REVIEW ↠ Bruges la Morte

Georges Rodenbach Ë 0 REVIEW

For Hugues' dead wife as he follows its mournful labyrinth of streets and canals in a cyclical promenade of reflection and allusion the ultimate evocation of Rodenbach's lifelong love affair with the enduring mystery and mortuary atmosphere of Bruges Funny how years later I can still picture that one pose how everything else has fallen away all the bitterness the arguments

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Bruges la Morte

Hugues Viane is a widower who has turned to the melancholy decaying city of Bruges as the ideal location in which to mourn his wife and as a backdrop for the narcissistic wanderings of his disturbed spirit He becomes obsessed with a young dancer whom My real trip to Bruges took place when I got home after visiting the actual city when I gathered enough momentum to submit to Ro

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He believes is the double of his beloved Bruges la Kindle wife leading him to psychological torment and humiliation culminating in a deranged murder This work is a poet's novel dense visionary and haunting Bruges the 'dead city' becomes a metaphor The morbid obsession of an inconsolable bereavement and the dual mapping of that loss onto city streets fog bound and empty and


10 thoughts on “Bruges la Morte

  1. says:

    My real trip to Bruges took place when I got home after visiting the actual city when I gathered enough momentum to submit to Rodenbach’s pulsating testimony of the kind of beauty that can only be found in death like one can sense in certain places such as the somber cathedrals the towering belfries the pebbled alleys and greyish uays that compose the skeleton of Bruges once a decadent city brought back to

  2. says:

    I sometimes get the worrying feeling that nineteenth century men preferred their women to be dead than alive There is something archetypal about the repeated vision of the pale beautiful fragile utterly feminine corpse Beyond corruption a woman who's died is a woman you can safely worship without any danger that she'll ruin the image by doing something vulgar like using the wrong form of address to a bishop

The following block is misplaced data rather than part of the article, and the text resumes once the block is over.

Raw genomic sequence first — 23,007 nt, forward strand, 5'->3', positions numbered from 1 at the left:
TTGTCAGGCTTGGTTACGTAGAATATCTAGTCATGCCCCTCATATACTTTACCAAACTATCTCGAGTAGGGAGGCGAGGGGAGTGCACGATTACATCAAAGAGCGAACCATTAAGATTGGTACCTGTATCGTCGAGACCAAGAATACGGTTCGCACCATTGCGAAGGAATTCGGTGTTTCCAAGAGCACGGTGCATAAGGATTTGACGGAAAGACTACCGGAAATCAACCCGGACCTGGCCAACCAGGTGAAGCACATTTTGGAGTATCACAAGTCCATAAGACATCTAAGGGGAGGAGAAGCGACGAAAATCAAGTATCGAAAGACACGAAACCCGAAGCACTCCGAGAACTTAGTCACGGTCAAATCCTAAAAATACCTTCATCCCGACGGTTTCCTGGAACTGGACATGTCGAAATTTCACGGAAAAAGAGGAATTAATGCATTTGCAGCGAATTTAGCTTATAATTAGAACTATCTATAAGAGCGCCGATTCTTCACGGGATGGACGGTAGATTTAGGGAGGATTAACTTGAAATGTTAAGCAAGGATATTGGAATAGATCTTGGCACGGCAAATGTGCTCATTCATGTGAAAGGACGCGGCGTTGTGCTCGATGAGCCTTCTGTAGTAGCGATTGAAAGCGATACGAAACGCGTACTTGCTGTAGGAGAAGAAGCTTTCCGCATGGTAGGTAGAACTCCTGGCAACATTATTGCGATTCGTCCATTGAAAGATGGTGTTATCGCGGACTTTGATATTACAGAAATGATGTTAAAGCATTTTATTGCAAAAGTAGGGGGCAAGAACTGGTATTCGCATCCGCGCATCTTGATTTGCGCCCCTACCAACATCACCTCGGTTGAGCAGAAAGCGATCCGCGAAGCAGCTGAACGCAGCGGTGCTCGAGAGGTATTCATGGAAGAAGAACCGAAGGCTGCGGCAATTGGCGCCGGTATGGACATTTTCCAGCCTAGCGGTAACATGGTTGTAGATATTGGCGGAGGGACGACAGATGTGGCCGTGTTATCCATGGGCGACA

3. says:

    “Upon the day following the funeral of the wife in whom was bound up all his possibilities of happiness he had retired to Bruges as a fastness of melancholy and there succumbed to its fascination”The old Got

  4. says:

    Hugues Viane has retired to Bruges after the death of his wife of ten years; five years later he is still unable to put her memory to rest Indeed he has seuestered himself in his home erecting a shrine to his wife; in this room are gathered her portraits and various objects and trinkets along with a tress of her hair which Viane has placed inside a glass box Each day he caresses and kisses each item and by ni

  5. says:

    A time of melancholic desperation Everything appears reminiscent of the loss of our loved one It is not a projection of our loss but that we chose to live here a place which occupies our feelings moods The inner and outer has become dissoluble Each is the other and enables us now to dedicate ourselves not to the stopping of life but to the dedication of our life to the devoted mourning of our dead love This

  6. says:

    The morbid obsession of an inconsolable bereavement and the dual mapping of that loss onto city streets fog bound and empty and onto a new living object innocent of the simulacrum she's been forced to become Or the book doesn't really see her as innocent casting her as a somewhat blandly archetypal manipulative harlot but really who wouldn't fair poorly under the projected image of a lover who is unable to see her at all

  7. says:

    Funny how years later I can still picture that one pose how everything else has fallen away – all the bitterness the arguments the boredom – and left only that I didn’t even see it first hand I saw only her reflection in the surface of the mirror I was sitting on her bed and she with her back to me was gra

  8. says:

    He needed a dead town to correspond to his dead wife His deep mourning demanded such a setting Life would only be bearable for him there It was instinct that had brought him here He would leave the world elsewhere to its bustle and buzz to its glittering balls its welter of voices He needed infinite silence and an existence that was so monotonous it almost failed to give him the sense of being alive p 30 He po

  9. says:

    Finishing off my Rodenbach readings with this marvelous novel FIRST TIER A profoundly sad and moving narrative of how all of a man's dreams are dashed one after the other A somber tribute to the melancholy charms of the c

  10. says:

    BRUGES LA MORTE is a slim novel telling the story of a man who mourning his dead wife moves to the Belgian city of Bruges a city seemingly designed to mope in Mist and fog blanket the cobblestone causeways and chilly canals watched over by brooding stone cathedrals from whose towers peal endless mournful bellsYou may think I'm being satirical

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